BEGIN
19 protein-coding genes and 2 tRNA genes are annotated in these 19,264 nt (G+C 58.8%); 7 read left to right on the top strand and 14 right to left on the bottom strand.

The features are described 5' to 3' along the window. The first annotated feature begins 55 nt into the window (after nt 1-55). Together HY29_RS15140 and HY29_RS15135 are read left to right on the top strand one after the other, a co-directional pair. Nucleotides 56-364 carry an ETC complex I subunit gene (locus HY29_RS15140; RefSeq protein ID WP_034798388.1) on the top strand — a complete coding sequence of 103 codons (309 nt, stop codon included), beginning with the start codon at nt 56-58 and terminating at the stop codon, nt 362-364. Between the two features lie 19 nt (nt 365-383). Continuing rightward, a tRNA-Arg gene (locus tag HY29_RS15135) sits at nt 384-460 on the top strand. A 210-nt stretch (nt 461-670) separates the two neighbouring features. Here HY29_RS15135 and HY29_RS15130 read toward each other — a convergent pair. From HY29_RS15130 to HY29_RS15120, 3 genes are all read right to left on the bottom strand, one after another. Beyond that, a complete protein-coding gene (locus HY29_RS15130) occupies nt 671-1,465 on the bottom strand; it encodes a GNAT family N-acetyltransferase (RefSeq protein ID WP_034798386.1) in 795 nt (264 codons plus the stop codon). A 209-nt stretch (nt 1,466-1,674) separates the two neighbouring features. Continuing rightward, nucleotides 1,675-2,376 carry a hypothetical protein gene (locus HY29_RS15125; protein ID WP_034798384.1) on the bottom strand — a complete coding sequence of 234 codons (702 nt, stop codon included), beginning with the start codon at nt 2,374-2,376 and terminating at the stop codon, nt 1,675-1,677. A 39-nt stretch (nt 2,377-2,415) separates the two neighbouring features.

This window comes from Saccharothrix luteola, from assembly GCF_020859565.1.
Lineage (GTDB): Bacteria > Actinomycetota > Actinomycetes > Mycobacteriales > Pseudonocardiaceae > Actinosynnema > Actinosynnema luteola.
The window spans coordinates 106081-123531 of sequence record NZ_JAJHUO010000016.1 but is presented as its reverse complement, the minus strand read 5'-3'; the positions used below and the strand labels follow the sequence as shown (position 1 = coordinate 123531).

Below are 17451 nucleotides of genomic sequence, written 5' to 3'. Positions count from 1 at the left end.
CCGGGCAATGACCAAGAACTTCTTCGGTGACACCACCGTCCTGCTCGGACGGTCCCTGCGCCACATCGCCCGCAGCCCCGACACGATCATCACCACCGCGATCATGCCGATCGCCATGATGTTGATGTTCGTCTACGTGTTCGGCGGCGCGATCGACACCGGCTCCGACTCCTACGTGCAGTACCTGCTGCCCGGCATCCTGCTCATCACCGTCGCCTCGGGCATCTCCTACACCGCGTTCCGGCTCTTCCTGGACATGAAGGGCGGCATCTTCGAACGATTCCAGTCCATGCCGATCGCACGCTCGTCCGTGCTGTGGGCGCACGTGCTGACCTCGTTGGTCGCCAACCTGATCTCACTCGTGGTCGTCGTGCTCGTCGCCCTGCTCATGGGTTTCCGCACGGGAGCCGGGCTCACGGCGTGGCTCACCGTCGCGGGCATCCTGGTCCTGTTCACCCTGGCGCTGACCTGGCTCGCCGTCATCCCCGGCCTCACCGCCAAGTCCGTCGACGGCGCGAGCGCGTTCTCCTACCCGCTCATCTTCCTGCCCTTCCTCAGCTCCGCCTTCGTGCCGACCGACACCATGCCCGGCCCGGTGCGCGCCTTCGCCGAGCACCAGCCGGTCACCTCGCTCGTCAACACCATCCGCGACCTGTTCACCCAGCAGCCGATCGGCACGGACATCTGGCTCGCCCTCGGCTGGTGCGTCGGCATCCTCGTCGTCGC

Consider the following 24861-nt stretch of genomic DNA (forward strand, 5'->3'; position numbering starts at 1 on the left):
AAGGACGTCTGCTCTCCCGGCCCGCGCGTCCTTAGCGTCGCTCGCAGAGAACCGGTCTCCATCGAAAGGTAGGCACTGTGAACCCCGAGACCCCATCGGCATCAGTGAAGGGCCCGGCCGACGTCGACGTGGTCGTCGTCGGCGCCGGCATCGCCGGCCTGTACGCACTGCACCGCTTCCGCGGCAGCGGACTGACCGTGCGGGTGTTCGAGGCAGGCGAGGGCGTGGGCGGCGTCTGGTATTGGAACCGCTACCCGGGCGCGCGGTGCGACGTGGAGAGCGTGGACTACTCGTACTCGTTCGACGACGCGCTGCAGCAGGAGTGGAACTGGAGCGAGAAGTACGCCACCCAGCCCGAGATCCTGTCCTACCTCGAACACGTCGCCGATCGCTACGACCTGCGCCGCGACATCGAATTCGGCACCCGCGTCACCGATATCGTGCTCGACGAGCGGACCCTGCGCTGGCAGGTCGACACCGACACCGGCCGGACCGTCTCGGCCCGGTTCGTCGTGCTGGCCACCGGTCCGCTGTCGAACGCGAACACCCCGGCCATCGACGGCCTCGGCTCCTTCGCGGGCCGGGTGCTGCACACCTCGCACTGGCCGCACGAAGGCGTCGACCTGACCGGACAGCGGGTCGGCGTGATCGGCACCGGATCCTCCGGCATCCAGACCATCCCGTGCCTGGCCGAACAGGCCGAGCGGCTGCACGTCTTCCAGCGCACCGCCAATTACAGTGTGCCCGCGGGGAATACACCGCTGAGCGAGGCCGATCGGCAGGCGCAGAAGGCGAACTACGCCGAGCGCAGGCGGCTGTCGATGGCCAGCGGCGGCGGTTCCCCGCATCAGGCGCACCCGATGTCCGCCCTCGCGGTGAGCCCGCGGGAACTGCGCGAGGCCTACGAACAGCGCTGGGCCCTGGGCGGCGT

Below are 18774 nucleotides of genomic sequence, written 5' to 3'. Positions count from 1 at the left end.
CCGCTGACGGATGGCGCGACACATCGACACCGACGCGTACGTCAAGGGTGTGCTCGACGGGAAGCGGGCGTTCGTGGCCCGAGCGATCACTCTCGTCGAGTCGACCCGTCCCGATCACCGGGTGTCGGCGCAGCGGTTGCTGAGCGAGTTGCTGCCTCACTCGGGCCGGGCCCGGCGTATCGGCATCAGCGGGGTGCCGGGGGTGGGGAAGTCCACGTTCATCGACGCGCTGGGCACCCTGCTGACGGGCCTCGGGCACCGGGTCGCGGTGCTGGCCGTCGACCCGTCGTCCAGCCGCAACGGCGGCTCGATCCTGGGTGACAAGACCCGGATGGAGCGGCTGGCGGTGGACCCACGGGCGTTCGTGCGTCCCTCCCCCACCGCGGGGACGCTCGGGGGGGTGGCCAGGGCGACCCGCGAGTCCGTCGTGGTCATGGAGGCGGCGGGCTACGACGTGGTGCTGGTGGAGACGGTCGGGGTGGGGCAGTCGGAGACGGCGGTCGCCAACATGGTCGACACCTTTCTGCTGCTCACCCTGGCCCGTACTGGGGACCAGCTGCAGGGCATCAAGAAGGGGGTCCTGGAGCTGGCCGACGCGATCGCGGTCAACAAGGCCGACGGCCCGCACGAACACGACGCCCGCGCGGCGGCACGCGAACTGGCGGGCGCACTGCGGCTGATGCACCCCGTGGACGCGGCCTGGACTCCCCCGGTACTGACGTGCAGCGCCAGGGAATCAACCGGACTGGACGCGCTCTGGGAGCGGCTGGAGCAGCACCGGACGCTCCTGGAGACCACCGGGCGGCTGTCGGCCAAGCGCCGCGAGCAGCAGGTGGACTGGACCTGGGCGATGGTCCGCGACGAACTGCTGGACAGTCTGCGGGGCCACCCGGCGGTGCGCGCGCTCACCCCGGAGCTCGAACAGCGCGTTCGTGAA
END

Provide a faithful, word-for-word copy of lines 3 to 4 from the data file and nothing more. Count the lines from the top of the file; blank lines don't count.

This window comes from Saccharothrix luteola, from assembly GCF_020859565.1.
Lineage (GTDB): Bacteria > Actinomycetota > Actinomycetes > Mycobacteriales > Pseudonocardiaceae > Actinosynnema > Actinosynnema luteola.